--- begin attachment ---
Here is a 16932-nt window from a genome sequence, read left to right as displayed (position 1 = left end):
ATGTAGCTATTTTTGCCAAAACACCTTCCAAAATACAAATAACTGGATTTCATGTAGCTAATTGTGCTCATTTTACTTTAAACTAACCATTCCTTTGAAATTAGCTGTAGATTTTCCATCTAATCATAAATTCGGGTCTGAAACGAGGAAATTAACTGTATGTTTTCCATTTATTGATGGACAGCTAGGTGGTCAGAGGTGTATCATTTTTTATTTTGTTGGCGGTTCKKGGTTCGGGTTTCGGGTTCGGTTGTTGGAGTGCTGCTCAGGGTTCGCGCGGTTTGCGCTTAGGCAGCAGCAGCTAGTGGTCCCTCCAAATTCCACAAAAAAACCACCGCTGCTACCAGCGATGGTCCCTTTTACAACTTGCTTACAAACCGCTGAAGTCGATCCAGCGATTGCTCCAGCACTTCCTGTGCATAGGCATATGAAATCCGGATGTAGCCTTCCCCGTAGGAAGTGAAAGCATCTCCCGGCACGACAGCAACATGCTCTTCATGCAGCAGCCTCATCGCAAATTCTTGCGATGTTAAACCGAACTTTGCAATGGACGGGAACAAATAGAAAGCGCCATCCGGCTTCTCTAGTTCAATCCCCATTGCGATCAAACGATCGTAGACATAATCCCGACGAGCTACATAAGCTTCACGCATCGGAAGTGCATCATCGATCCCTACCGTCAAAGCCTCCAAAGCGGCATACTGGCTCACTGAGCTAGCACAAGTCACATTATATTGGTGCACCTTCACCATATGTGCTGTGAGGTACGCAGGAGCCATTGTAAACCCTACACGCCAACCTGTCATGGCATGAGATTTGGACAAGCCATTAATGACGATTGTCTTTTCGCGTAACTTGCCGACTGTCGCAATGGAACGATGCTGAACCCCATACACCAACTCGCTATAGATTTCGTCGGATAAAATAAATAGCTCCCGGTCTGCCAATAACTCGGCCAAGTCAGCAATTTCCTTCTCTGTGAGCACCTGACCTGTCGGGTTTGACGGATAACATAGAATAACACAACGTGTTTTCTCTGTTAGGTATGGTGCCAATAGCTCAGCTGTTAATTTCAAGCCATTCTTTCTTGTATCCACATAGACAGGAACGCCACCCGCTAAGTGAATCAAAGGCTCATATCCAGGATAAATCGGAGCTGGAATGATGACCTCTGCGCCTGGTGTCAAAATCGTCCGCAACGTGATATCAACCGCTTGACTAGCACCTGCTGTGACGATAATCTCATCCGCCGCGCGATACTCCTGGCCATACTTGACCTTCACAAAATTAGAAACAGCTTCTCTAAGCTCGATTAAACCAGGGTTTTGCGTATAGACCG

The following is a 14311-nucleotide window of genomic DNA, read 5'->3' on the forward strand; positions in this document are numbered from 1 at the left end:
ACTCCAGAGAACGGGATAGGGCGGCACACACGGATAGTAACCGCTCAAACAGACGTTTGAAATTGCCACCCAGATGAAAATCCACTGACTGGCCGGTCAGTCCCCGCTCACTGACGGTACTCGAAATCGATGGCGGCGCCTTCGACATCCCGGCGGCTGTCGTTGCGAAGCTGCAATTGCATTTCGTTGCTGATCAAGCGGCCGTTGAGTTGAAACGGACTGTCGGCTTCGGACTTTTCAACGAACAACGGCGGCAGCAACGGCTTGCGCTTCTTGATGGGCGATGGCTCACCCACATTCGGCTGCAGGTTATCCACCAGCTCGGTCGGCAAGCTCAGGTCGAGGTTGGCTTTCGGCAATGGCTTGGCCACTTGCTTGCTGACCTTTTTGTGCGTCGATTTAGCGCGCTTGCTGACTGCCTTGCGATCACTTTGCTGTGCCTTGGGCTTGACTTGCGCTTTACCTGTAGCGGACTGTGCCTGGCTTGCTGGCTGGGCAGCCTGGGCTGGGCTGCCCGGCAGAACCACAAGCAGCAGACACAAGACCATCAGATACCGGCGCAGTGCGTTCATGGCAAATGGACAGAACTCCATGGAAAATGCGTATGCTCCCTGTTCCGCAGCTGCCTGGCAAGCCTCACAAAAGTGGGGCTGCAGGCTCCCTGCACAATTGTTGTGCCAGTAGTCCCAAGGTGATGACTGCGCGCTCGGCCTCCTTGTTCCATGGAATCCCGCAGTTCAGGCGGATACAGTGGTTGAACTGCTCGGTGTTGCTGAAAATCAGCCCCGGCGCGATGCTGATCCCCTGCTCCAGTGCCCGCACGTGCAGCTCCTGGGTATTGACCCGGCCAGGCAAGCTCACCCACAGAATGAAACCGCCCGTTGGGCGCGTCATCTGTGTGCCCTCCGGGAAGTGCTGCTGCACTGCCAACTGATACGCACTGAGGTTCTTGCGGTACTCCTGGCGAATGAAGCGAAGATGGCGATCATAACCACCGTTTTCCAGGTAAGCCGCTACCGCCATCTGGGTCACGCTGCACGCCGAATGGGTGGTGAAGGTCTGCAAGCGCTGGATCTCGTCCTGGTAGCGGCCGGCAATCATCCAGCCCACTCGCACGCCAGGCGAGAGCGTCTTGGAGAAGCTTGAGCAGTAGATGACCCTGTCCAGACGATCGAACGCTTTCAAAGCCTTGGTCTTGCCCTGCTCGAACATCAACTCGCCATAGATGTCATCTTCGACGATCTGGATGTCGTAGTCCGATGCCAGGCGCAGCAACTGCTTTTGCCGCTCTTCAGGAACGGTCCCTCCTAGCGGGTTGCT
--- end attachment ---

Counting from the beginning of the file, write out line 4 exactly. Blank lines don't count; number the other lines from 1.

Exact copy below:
ACTCCAGAGAACGGGATAGGGCGGCACACACGGATAGTAACCGCTCAAACAGACGTTTGAAATTGCCACCCAGATGAAAATCCACTGACTGGCCGGTCAGTCCCCGCTCACTGACGGTACTCGAAATCGATGGCGGCGCCTTCGACATCCCGGCGGCTGTCGTTGCGAAGCTGCAATTGCATTTCGTTGCTGATCAAGCGGCCGTTGAGTTGAAACGGACTGTCGGCTTCGGACTTTTCAACGAACAACGGCGGCAGCAACGGCTTGCGCTTCTTGATGGGCGATGGCTCACCCACATTCGGCTGCAGGTTATCCACCAGCTCGGTCGGCAAGCTCAGGTCGAGGTTGGCTTTCGGCAATGGCTTGGCCACTTGCTTGCTGACCTTTTTGTGCGTCGATTTAGCGCGCTTGCTGACTGCCTTGCGATCACTTTGCTGTGCCTTGGGCTTGACTTGCGCTTTACCTGTAGCGGACTGTGCCTGGCTTGCTGGCTGGGCAGCCTGGGCTGGGCTGCCCGGCAGAACCACAAGCAGCAGACACAAGACCATCAGATACCGGCGCAGTGCGTTCATGGCAAATGGACAGAACTCCATGGAAAATGCGTATGCTCCCTGTTCCGCAGCTGCCTGGCAAGCCTCACAAAAGTGGGGCTGCAGGCTCCCTGCACAATTGTTGTGCCAGTAGTCCCAAGGTGATGACTGCGCGCTCGGCCTCCTTGTTCCATGGAATCCCGCAGTTCAGGCGGATACAGTGGTTGAACTGCTCGGTGTTGCTGAAAATCAGCCCCGGCGCGATGCTGATCCCCTGCTCCAGTGCCCGCACGTGCAGCTCCTGGGTATTGACCCGGCCAGGCAAGCTCACCCACAGAATGAAACCGCCCGTTGGGCGCGTCATCTGTGTGCCCTCCGGGAAGTGCTGCTGCACTGCCAACTGATACGCACTGAGGTTCTTGCGGTACTCCTGGCGAATGAAGCGAAGATGGCGATCATAACCACCGTTTTCCAGGTAAGCCGCTACCGCCATCTGGGTCACGCTGCACGCCGAATGGGTGGTGAAGGTCTGCAAGCGCTGGATCTCGTCCTGGTAGCGGCCGGCAATCATCCAGCCCACTCGCACGCCAGGCGAGAGCGTCTTGGAGAAGCTTGAGCAGTAGATGACCCTGTCCAGACGATCGAACGCTTTCAAAGCCTTGGTCTTGCCCTGCTCGAACATCAACTCGCCATAGATGTCATCTTCGACGATCTGGATGTCGTAGTCCGATGCCAGGCGCAGCAACTGCTTTTGCCGCTCTTCAGGAACGGTCCCTCCTAGCGGGTTGCT